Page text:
A review of “Heading South” by Jeanne Aufmuth

 

Stars: ***

Rating: Unrated but should be R for sexual content and adult situations

Run Time: 1 hour, 46 minutes

 

 

Poised and timeless Charlotte Rampling twists female sexuality into intricate knots in this fascinating study of aging with grace.

Rampling – in keeping with her thirst for the unconventional standard – heats up the screen as middle-aged femme fatale Ellen, a Boston schoolmarm with a taste for young Haitian men that is regularly satiated at a swanky island resort.

The Queen Bee has her boy-toy (Menothy Cesar as Legba) firmly under her thumb (among other places) until the arrival of angst-ridden Brenda (Karen Young), who had a brief fling with Legba years back and is back for more.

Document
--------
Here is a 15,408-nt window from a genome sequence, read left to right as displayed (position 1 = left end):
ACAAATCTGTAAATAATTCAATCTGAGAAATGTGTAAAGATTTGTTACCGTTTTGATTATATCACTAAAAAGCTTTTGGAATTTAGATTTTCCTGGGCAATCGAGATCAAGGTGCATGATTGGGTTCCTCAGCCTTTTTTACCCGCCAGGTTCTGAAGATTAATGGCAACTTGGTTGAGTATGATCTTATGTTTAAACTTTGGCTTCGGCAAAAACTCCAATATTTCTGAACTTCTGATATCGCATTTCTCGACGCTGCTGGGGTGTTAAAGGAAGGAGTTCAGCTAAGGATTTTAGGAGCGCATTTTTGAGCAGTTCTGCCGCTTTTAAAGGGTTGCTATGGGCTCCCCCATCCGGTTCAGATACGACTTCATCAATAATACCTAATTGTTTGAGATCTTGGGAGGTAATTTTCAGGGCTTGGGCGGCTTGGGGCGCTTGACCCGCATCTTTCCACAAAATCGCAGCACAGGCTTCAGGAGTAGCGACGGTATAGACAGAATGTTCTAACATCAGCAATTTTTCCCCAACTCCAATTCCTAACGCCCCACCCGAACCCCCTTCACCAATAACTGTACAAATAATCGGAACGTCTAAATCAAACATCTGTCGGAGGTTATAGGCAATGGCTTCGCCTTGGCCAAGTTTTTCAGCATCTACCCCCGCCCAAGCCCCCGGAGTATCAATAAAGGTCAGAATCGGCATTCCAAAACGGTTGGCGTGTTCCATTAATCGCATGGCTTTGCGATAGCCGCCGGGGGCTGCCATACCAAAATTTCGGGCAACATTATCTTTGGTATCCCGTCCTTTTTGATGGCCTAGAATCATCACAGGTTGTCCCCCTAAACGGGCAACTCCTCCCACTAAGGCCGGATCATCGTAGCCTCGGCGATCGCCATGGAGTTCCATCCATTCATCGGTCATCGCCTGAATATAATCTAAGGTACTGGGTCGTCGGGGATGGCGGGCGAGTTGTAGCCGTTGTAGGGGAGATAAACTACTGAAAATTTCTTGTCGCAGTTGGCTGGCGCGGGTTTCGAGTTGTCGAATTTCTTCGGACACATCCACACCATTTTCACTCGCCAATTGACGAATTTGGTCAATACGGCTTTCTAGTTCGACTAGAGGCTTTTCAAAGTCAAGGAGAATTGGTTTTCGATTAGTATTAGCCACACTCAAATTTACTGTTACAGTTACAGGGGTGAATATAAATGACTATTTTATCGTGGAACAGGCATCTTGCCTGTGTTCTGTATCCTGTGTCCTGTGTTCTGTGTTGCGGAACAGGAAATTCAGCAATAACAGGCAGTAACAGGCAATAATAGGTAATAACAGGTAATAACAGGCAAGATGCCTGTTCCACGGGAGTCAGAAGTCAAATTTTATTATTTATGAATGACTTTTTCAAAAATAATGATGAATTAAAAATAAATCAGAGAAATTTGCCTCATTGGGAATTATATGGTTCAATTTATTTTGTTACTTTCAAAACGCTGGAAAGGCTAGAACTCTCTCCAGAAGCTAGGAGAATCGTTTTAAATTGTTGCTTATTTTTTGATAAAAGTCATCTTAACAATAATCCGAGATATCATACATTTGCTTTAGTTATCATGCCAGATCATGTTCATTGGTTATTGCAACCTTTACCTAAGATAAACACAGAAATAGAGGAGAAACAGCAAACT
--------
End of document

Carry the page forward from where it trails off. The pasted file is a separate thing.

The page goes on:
Heady with the solicitous attention of two beautiful women who come bearing gifts (in the form of cash, clothing and hot sex) Legba gets ahead of himself, roguishly playing off the sparring females while coping with the sticky wickets of his own lowly social status.

Director Laurent Cantet dabbles in the waters of change with great subtlety, gently exposing an underbelly of racism and poverty while encouraging his female leads to explore their very real fears of aging and losing grip of their ability to attract the desire of a younger man.

But Legba’s backstory is a bit of a misstep – a sociological study that smacks of political pretense – as is the ultimate loss of focus on recklessly wanton women and their raw and base needs. 

 

Rampling is a lean and mean machine, oozing chic from every pore and nailing the desperation she longs to quell. Her devil-may-care attitude is a tribute to the power of superficial emotion masking bottomless hurt. Young is equally anxious, a fading wallflower determined to see her fantasies through to the end with an idealistic playground as her stage.